01 of 10
Make a Tapering Jig
Many fine furniture projects such as tables, chairs, etc., call for tapered legs. While there are many methods that could be used to create such tapered legs, probably the easiest is with a tapering jig for your table saw. A tapering jig allows you to adjust your tapered cuts to nearly any angle up to about 15 degrees and consistently rip such angles.
The good part is that a tapering jig is a very simple tool to build, one that you'll find useful for numerous projects.
- Woodworking: Easy
- Finishing: None
Time to Complete
- 1 Hour
- Miter Saw or Circular Saw
- Table Saw
- Cordless Drill or Corded Power Drill
- Medium-sized Woodworking Clamps
- Tape Measure
Continue to 2 of 10 below.
- 6' of 1x3 or 1x4 - Pine, Poplar or any other stock
- 1 - 3/4" x 2" Hinge
- 2 - 1/4" x 5" Carriage Bolts
- 2 - 1/4" Flat Washers
- 1 - 1/4" Lock Washer
- 1 - 1/4" Wing Nut
- 1 - 1/4" Lock Nut
- 1-1/4" Deck Screws
02 of 10
Cut Two Boards to Length
The first step of these free woodworking plans for a tapering jig is to cut two boards of equal length from your piece of stock. I find that 30-inches is about the right length for the two sides of the tapering jig, but if you want a longer or shorter tapering jig, you can adjust your lengths accordingly. Just make sure that both boards are the same length.Continue to 3 of 10 below.
03 of 10
Attach the Hinge
With both side boards cut to equal lengths, the next step to building a tapering jig is to attach the hinge to one end of the two boards. I find that a 2" x 3/4" hinge works great for boards of this size. Just make sure that the hinge pin is parallel to the ends of the two boards so that the tapering jig will open and close smoothly.Continue to 4 of 10 below.
04 of 10
Drill Holes for the Carriage Bolts
The next step of these free woodworking plans for a tapering jig is to use a cordless drill or power drill to drill a countersunk bolt hole through each side of the jig (parallel to the hinge pin but at the opposite end of the jig) as shown in the image above. This hole should be about an inch up each sideboard from the base of the jig and be just large enough for the 1/4" diameter carriage bolt to pass through snugly.
After drilling the hole cleanly through the edges of each board, drill a countersink for each hole on the bottoms of each sideboard. Be sure that the countersinks are deep enough that the heads of the carriage bolts will not protrude from the bottom of the jig.Continue to 5 of 10 below.
05 of 10
Insert the Bolts
With the holes and countersinks drilled in each side of the tapering jig, insert the carriage bolts through the holes and tap them into place, verifying that the heads of the carriage bolts are safely beneath the surface of the bottom of the two sides of the jig.Continue to 6 of 10 below.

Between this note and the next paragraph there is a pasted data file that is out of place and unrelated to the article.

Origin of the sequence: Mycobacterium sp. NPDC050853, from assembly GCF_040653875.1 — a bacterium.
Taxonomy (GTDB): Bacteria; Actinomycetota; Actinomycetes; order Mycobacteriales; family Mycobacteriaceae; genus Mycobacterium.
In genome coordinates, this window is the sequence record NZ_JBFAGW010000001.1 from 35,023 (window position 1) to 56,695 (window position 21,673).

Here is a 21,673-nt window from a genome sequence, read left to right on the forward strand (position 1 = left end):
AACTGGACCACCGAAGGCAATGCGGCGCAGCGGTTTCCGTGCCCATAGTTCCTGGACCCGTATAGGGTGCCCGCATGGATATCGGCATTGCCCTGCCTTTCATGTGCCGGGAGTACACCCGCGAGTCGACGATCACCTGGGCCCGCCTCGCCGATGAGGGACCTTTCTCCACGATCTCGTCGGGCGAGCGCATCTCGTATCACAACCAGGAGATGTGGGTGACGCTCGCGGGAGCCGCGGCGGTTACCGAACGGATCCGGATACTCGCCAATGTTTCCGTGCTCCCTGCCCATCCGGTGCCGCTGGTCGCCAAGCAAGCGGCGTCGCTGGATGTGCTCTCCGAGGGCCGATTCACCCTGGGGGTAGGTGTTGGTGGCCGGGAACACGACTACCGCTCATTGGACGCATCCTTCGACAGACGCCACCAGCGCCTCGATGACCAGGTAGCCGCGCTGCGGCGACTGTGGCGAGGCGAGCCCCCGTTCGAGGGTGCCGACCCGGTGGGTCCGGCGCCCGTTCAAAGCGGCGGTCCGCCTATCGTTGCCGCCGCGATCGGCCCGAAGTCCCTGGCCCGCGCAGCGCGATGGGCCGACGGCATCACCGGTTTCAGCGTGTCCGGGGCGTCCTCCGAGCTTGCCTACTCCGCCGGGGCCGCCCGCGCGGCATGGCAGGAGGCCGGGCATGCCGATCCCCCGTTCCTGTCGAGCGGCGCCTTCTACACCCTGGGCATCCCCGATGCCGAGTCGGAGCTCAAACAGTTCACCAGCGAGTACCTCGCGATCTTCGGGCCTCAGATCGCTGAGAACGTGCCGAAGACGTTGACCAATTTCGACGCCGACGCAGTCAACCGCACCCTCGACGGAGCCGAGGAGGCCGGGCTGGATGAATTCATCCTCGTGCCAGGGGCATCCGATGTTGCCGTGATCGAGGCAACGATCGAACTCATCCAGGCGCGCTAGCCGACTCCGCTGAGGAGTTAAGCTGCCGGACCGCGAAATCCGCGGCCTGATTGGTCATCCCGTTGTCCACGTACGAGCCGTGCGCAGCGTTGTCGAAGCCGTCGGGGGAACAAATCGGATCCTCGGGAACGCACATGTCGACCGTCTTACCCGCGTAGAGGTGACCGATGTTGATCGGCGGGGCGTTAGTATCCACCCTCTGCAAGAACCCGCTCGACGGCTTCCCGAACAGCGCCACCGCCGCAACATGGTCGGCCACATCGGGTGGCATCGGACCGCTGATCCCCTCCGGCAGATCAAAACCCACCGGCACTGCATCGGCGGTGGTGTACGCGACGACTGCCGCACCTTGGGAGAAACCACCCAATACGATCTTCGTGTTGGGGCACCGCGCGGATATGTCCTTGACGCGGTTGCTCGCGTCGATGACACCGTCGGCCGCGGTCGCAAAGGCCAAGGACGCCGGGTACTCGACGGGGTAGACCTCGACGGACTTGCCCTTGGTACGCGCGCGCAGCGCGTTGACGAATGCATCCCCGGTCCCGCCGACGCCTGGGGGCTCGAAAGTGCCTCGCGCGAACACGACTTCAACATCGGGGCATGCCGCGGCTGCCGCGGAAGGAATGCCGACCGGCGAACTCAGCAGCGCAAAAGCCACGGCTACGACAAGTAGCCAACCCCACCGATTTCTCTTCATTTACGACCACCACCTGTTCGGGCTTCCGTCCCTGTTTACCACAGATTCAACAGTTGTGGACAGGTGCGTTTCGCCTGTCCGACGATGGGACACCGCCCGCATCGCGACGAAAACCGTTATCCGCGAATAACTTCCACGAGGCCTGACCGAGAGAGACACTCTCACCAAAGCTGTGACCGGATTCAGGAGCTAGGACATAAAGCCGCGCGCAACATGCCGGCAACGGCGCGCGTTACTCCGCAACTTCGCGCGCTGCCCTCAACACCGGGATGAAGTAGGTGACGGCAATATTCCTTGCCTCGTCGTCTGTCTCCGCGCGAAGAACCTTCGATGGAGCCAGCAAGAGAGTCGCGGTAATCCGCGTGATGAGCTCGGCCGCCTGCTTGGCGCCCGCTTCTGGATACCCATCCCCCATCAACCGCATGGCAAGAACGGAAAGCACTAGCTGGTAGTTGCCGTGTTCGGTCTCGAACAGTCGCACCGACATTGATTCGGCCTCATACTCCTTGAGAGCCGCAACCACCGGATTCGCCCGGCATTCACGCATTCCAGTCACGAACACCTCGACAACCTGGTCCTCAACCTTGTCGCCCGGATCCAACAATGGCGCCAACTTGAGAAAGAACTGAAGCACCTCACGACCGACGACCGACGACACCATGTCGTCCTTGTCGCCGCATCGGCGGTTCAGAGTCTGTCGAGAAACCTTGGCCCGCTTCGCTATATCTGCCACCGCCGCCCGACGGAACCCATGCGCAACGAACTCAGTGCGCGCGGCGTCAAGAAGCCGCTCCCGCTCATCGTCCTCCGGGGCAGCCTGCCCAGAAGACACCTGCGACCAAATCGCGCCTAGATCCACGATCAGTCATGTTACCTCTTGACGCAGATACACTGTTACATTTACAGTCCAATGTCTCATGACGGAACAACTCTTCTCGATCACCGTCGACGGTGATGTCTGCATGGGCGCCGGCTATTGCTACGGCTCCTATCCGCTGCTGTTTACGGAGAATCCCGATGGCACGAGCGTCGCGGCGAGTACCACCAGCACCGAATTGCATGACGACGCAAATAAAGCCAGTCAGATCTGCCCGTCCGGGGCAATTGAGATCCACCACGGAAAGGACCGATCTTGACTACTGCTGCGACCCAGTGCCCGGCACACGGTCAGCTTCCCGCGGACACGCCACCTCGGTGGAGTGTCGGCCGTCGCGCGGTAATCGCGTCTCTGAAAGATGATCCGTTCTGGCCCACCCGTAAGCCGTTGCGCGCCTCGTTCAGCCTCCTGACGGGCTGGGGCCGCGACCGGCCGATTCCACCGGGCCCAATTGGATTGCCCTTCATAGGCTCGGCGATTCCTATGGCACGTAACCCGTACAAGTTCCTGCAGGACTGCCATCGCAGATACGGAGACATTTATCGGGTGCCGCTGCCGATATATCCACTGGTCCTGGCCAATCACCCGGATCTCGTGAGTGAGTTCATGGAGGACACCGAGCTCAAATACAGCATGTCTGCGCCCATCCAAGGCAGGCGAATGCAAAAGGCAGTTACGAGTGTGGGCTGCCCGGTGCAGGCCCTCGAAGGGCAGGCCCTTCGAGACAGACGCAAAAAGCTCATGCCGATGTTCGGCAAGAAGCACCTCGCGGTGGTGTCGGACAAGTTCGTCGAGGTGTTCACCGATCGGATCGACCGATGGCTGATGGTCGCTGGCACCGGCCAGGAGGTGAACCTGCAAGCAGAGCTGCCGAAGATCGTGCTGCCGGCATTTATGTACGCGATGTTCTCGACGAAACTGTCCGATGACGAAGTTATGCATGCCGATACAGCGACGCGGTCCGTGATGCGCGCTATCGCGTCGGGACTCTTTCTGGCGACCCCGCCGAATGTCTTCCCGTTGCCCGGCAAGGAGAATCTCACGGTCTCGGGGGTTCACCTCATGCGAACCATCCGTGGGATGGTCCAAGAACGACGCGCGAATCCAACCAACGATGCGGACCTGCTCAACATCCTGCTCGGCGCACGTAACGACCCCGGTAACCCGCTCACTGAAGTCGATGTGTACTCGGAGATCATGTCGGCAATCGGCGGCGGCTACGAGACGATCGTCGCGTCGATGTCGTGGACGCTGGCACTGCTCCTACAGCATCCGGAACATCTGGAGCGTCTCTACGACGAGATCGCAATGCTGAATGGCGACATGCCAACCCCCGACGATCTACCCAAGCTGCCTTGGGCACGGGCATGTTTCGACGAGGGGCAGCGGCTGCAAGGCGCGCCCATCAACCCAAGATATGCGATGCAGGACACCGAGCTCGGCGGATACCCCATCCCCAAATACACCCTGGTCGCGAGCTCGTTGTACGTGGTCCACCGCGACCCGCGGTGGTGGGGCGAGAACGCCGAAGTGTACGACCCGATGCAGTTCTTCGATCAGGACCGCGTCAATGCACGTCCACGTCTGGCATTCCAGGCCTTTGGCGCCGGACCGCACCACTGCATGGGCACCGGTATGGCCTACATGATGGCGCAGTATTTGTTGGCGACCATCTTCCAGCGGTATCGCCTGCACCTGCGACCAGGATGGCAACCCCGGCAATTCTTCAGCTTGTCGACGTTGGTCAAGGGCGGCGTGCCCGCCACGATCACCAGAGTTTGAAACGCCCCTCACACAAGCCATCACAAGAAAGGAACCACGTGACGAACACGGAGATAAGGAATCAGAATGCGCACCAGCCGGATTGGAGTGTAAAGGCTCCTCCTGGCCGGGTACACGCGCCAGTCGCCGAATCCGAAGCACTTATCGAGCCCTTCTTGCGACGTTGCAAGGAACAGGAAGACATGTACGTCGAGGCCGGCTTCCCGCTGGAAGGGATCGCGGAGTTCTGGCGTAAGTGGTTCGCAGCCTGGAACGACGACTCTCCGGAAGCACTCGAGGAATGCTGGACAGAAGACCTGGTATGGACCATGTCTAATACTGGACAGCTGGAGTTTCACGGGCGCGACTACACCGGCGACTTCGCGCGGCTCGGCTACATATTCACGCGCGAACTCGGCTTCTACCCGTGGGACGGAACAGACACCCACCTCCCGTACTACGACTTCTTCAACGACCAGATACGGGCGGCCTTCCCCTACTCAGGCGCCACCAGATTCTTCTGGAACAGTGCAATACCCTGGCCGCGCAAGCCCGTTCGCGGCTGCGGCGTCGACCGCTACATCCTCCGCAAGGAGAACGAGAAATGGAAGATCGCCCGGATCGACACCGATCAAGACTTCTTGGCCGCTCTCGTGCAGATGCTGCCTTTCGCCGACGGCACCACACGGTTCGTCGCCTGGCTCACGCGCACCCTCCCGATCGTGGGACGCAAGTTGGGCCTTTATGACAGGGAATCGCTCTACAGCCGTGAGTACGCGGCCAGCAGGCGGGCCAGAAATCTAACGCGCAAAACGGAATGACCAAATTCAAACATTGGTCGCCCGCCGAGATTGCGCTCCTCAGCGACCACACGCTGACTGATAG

06 of 10
Build the Spreader Bracket
The tapering jig is held at the appropriate angle with a spreader bracket, which you probably noticed in the picture on the first page of these free woodworking plans.
To begin building this spreader bracket, cut a piece of 1x3 or 1x4 to 2" wide x 8" in length. Round over the edges with your jigsaw as shown in the image above.
Next, draw a pencil line down the long axis of the board at the center line, which should be one inch from each side. Then, using your cordless drill or power drill, make three 1/4" diameter holes, one at 1/2" in from each edge (on the center line) and the third at 1" in from one edge, also on the center line.Continue to 7 of 10 below.
07 of 10
Cut the Slot in the Bracket
In the next step of these tapering jig plans, you'll need to cut a slot in the spreader bracket.
Using a pencil and straight edge, draw a line from the top edge of the center hole in the bracket to the top edge of the hole farthest away (on the opposite edge of the bracket). Then draw a parallel line between the bottom edges of these two holes.
Finally, using your jigsaw, cut along these two lines to create the slot in the tapering jig spreader bracket.Continue to 8 of 10 below.
08 of 10
Attach the Lip
Before completing the tapering jig, there is one additional piece of stock that needs to be added to the left half of the jig. This piece of stock will actually push the board being tapered through the saw blade on your table saw.
Cut a 2" wide piece of stock from your 1x3 or 1x4, and attach this piece to the left side of the jig, up one inch from the end of the board with a couple of deck screws using your cordless drill or power drill. This board can be positioned flat against the left edge or butted against (as shown in the image above).Continue to 9 of 10 below.
09 of 10
Attach the Bracket
To complete the assembly of the tapering jig, attach the spreader bracket to the jig as follows:
Position the slot of the spreader bracket over the left carriage bolt and the hole over the right carriage bolt. Tap the bracket down into place. Then, add a flat washer and lock bolt onto the right carriage bolt and tighten until the bracket is snug, but not so tight that it won't rotate on the bolt.
You should now be able to move the left bolt through the slot, widening and narrowing the tapering jig. If satisfied with the freedom of movement of the jig, attach a flat washer, followed by a lock washer and then a wing nut onto the left carriage bolt.Continue to 10 of 10 below.
10 of 10
Using Your Tapering Jig
To use your tapering jig, adjust the angle of the jig and tighten the wing nut. Then, position the board to be tapered firmly against the left side of the jig, with the end of the board against the lip at the bottom end of the jig (as shown in the image above).
Next, place the right-hand side of the jig against your table saw fence, then adjust the position of your fence so that you're cutting the taper at the desired width.
Hold the board against the jig and the jig against the fence and slide the entire apparatus through your saw blade. You should end up with a consistent, cleanly tapered board!